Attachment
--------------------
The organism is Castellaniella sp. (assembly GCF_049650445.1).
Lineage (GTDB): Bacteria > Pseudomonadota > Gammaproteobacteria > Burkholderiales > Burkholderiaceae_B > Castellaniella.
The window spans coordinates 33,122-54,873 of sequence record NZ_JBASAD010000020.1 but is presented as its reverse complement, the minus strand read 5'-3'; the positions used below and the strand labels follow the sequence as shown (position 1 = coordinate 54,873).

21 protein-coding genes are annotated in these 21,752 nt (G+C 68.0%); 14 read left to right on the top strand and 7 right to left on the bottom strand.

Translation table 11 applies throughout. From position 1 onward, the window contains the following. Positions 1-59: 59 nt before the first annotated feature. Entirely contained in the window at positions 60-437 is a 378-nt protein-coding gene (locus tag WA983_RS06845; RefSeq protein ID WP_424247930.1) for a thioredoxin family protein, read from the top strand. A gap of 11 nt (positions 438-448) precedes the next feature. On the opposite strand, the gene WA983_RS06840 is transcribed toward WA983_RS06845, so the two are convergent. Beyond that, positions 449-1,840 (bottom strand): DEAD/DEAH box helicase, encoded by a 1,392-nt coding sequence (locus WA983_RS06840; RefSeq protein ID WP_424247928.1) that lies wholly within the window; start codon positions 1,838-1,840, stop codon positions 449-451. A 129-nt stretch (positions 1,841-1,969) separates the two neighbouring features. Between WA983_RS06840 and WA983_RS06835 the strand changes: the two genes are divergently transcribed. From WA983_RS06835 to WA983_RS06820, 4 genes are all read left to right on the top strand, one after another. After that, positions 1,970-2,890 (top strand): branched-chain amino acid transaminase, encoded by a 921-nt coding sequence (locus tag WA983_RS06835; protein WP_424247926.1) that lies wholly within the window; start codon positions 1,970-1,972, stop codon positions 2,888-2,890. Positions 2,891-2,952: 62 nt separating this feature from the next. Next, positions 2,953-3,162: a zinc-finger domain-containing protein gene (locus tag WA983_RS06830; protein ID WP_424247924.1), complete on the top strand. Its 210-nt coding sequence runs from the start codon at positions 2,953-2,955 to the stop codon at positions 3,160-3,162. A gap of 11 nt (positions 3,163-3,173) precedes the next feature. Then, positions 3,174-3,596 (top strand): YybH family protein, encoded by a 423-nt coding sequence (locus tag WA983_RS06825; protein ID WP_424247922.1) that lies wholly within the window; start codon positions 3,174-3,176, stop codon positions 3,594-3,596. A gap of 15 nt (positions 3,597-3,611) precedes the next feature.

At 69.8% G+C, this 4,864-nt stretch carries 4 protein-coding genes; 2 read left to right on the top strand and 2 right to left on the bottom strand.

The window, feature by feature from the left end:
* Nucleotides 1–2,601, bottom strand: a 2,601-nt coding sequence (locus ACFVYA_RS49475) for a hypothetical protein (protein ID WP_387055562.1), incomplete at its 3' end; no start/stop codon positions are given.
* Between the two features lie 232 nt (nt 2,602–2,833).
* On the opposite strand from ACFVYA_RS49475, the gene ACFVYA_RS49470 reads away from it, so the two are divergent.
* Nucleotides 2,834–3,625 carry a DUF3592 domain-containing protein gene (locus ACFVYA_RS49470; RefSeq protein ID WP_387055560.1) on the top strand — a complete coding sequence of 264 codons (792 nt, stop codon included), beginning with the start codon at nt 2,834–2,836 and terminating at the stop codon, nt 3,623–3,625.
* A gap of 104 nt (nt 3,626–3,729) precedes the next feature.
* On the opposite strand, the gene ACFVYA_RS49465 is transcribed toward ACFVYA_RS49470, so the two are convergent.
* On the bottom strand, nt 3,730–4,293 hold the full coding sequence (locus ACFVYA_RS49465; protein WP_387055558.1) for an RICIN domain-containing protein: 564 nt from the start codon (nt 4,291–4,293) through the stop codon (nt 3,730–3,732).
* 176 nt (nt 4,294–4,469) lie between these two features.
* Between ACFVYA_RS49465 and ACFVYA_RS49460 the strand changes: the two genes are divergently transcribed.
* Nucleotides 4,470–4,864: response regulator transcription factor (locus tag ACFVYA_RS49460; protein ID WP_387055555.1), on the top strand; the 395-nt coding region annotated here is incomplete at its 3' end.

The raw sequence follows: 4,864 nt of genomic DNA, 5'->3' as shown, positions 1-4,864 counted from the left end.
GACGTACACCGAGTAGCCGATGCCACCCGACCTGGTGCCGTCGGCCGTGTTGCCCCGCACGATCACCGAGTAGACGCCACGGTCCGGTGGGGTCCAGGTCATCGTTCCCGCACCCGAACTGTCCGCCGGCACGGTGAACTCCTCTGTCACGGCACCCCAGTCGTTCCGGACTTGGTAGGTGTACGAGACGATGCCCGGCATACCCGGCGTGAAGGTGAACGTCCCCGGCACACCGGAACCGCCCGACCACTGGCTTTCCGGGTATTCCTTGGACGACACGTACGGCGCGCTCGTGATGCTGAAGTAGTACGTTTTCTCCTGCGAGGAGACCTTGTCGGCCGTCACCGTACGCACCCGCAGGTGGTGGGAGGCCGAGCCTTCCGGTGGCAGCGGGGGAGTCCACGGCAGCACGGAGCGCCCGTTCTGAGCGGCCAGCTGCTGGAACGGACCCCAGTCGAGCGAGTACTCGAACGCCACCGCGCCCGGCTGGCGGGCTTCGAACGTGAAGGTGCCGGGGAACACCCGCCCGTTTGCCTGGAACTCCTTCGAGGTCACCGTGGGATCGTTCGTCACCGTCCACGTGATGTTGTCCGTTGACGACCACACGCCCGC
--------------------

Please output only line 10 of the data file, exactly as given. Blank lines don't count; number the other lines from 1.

* On the opposite strand from ACFVYA_RS49475, the gene ACFVYA_RS49470 reads away from it, so the two are divergent.